The Day The Bins Went Snap

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Status: Finished  |  Genre: Flash Fiction  |  House: Booksie Classic

Submitted: February 09, 2018

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Submitted: February 09, 2018

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The Day The Bins Went Snap

Wetherbury was one of those picture-perfect middle class towns. The houses were similar to each other but somehow managed to have their own individuality too. Lawns were kept trimmed, yards were tidied, and the instant something needed painting it was done.

The inhabitants were pleasant and polite. There were no noisy disputes, and any disagreements were kept hidden behind doors. It was an orderly town, a ‘nice’ town, a perfect place for bringing up a family.

The Hunters were a typical Wetherbury family. Alec Hunter worked in a bank, regional manager, no less; while his wife, Amelia, ran her own fashion business, with plenty of help of course. Daniel, eight, and Denise, six, were polite children. They listened to their parents, listened to their teachers, and always did their best.

Strange then, that it should happen there. Alec was standing in the kitchen, placing his cup and plate neatly on the counter to be washed. In one hand he held his briefcase until, snap! It disappeared! The bin had somehow opened and swallowed it whole, then went on to refuse all efforts to open and let him retrieve it.

Amelia came to see what the unusual fuss was about. She stood beside Alec and looked from him to the bin and back again. She placed one hand firmly on the top and pushed. It swung open but only to quickly grab her mobile phone from her other hand. It then snapped closed and refused to budge again.

Daniel and Denise were sent to the school bus stop on the corner alone, while their parents tried to find a way of making the kitchen rubbish bin open without losing anything more to its apparently now untrustworthy mouth.

They had no way of knowing that their predicament was being echoed all around the town. Bags were swallowed, along with laptops and many phones. Letters were lost, important forms were sucked from hands that passed in front of litter bins.

In the stores, whole bags were swallowed by trash cans that never usually had tops but now suddenly did. Sometimes the bags were empty, which was an annoyance; but when the bags were full of purchases, the owners became extremely irate. Normally quiet and friendly Wetherbury was becoming increasingly riotous.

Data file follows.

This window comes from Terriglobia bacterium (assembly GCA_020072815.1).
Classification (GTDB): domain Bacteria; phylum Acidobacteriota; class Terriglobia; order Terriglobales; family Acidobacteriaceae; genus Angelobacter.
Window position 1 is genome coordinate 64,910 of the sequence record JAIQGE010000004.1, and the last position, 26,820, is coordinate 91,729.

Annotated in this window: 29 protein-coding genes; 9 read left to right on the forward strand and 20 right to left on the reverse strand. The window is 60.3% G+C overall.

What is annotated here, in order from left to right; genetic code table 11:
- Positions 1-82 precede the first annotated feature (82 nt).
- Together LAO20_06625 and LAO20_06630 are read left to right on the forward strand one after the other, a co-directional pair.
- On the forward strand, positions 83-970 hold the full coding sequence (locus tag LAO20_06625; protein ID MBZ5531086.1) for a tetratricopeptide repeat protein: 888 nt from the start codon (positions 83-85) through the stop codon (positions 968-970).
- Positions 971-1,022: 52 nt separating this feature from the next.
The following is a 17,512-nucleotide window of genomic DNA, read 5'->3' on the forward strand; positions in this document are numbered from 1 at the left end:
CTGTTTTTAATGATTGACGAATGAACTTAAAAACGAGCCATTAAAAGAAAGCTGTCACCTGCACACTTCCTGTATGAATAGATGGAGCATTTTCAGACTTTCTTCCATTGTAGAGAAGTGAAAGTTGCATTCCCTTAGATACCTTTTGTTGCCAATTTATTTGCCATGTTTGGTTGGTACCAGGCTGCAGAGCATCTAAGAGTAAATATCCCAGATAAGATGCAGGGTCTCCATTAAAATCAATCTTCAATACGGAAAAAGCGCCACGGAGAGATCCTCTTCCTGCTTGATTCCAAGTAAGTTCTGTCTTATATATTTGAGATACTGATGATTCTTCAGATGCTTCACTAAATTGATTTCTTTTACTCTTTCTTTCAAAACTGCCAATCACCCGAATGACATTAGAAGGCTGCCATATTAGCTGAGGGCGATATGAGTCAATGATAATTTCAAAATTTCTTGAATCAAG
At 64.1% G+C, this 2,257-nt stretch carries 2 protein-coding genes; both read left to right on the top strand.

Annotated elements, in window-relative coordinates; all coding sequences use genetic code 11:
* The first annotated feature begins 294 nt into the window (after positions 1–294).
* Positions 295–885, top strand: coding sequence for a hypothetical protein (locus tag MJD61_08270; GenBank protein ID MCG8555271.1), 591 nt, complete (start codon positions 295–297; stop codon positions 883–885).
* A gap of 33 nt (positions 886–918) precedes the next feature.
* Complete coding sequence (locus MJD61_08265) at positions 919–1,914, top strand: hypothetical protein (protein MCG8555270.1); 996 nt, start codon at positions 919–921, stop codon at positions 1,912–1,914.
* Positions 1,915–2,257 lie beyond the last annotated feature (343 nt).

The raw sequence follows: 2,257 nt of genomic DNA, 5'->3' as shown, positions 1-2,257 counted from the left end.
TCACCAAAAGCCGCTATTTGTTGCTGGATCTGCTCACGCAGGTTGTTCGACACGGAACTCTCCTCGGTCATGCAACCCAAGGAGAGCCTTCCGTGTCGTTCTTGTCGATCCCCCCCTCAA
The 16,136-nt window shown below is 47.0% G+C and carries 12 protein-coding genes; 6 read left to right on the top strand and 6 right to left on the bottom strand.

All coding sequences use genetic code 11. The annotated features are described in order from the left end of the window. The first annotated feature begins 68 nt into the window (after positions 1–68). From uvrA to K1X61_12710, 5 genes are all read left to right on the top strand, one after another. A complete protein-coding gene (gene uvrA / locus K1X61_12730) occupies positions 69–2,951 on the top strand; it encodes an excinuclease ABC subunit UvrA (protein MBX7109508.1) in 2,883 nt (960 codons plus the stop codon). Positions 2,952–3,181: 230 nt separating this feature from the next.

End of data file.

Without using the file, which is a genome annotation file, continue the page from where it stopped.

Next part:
Inside the clean and almost litter-free school the situation was even worse. Young children burst in to tears when they went to put a sweet wrapper in to the bin, only to find the entire bag of sweets being somehow removed from their hands. Lunch boxes were swallowed up, contents included, and the janitor could not keep up with the drink-spills as full cups were sucked straight towards these gaping mouths, slopping out their contents on their way.

Text books were swallowed up, tests were gripped, ripped and eventually devoured. Wetherbury Junior and High Schools, normally seen as exemplary models, were now plunged into becoming settings of tears and tempers. Teachers and Principals struggled to cope until the decision was taken to send all the pupils home early..

Nothing was safe, nowhere was safe. People cowered away from the bins, stuffing any litter in their pockets and leaving it there. The bins themselves seemed to glower menacingly, just waiting for someone to drop their guard and step in to range. The entire town was held to some kind of trash ransom.

Night came early when, as one, the population decided the safest course of action was to retire to bed. At least those that did not have bins in their bedrooms did. Others, well they found a bin-free room and managed the best that they could.

No one knew what to expect the following morning but there was no snapping, no stealing, no attack of the bins. In fact they gave up their contents quite willingly, with not even the slightest of resistance. All was returned, apart from the slopped out drinks, the shredded tests. There was not even a groan when the teachers announced that the tests would have to be given again.

Everything was back to normal in Wetherbury but across town in Lughborougher, where the streets were messy and the people loud, the bins were preparing to ‘Snap!’


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